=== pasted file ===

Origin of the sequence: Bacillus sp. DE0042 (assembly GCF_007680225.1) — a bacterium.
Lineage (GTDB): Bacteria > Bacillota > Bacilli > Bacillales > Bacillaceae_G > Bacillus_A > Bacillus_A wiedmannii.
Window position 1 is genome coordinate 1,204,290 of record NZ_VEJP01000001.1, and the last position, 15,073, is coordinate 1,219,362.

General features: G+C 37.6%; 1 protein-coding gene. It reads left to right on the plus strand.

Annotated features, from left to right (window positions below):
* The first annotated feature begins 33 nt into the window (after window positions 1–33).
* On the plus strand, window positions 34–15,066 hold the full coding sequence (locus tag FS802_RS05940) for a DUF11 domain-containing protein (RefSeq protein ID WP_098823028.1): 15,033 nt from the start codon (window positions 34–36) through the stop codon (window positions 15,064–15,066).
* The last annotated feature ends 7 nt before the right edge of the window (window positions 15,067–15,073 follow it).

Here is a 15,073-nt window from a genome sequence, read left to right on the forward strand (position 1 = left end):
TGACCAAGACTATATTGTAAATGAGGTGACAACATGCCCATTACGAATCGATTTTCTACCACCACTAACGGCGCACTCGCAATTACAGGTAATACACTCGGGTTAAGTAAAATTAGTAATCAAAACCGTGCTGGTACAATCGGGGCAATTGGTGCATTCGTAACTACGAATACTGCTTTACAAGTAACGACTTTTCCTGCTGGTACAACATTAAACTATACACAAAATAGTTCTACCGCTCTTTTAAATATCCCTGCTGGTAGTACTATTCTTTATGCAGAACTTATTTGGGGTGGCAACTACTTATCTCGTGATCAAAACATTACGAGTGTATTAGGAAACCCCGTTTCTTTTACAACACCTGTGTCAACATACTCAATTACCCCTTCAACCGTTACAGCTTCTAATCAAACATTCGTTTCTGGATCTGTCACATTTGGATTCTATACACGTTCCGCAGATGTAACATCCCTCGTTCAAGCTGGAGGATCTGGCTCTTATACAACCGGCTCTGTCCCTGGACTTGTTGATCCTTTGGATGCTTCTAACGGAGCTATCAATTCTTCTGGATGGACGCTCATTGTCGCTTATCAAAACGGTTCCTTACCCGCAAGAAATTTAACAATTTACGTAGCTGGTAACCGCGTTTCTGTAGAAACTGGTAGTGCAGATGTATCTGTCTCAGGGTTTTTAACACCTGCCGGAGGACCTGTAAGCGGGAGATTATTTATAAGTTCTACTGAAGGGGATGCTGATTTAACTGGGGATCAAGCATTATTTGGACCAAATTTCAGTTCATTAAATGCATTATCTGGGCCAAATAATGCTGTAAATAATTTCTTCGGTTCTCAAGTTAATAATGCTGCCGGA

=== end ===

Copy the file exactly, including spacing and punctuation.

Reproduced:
Origin of the sequence: Bacillus sp. DE0042 (assembly GCF_007680225.1) — a bacterium.
Lineage (GTDB): Bacteria > Bacillota > Bacilli > Bacillales > Bacillaceae_G > Bacillus_A > Bacillus_A wiedmannii.
Window position 1 is genome coordinate 1,204,290 of record NZ_VEJP01000001.1, and the last position, 15,073, is coordinate 1,219,362.

General features: G+C 37.6%; 1 protein-coding gene. It reads left to right on the plus strand.

Annotated features, from left to right (window positions below):
* The first annotated feature begins 33 nt into the window (after window positions 1–33).
* On the plus strand, window positions 34–15,066 hold the full coding sequence (locus tag FS802_RS05940) for a DUF11 domain-containing protein (RefSeq protein ID WP_098823028.1): 15,033 nt from the start codon (window positions 34–36) through the stop codon (window positions 15,064–15,066).
* The last annotated feature ends 7 nt before the right edge of the window (window positions 15,067–15,073 follow it).

Here is a 15,073-nt window from a genome sequence, read left to right on the forward strand (position 1 = left end):
TGACCAAGACTATATTGTAAATGAGGTGACAACATGCCCATTACGAATCGATTTTCTACCACCACTAACGGCGCACTCGCAATTACAGGTAATACACTCGGGTTAAGTAAAATTAGTAATCAAAACCGTGCTGGTACAATCGGGGCAATTGGTGCATTCGTAACTACGAATACTGCTTTACAAGTAACGACTTTTCCTGCTGGTACAACATTAAACTATACACAAAATAGTTCTACCGCTCTTTTAAATATCCCTGCTGGTAGTACTATTCTTTATGCAGAACTTATTTGGGGTGGCAACTACTTATCTCGTGATCAAAACATTACGAGTGTATTAGGAAACCCCGTTTCTTTTACAACACCTGTGTCAACATACTCAATTACCCCTTCAACCGTTACAGCTTCTAATCAAACATTCGTTTCTGGATCTGTCACATTTGGATTCTATACACGTTCCGCAGATGTAACATCCCTCGTTCAAGCTGGAGGATCTGGCTCTTATACAACCGGCTCTGTCCCTGGACTTGTTGATCCTTTGGATGCTTCTAACGGAGCTATCAATTCTTCTGGATGGACGCTCATTGTCGCTTATCAAAACGGTTCCTTACCCGCAAGAAATTTAACAATTTACGTAGCTGGTAACCGCGTTTCTGTAGAAACTGGTAGTGCAGATGTATCTGTCTCAGGGTTTTTAACACCTGCCGGAGGACCTGTAAGCGGGAGATTATTTATAAGTTCTACTGAAGGGGATGCTGATTTAACTGGGGATCAAGCATTATTTGGACCAAATTTCAGTTCATTAAATGCATTATCTGGGCCAAATAATGCTGTAAATAATTTCTTCGGTTCTCAAGTTAATAATGCTGCCGGA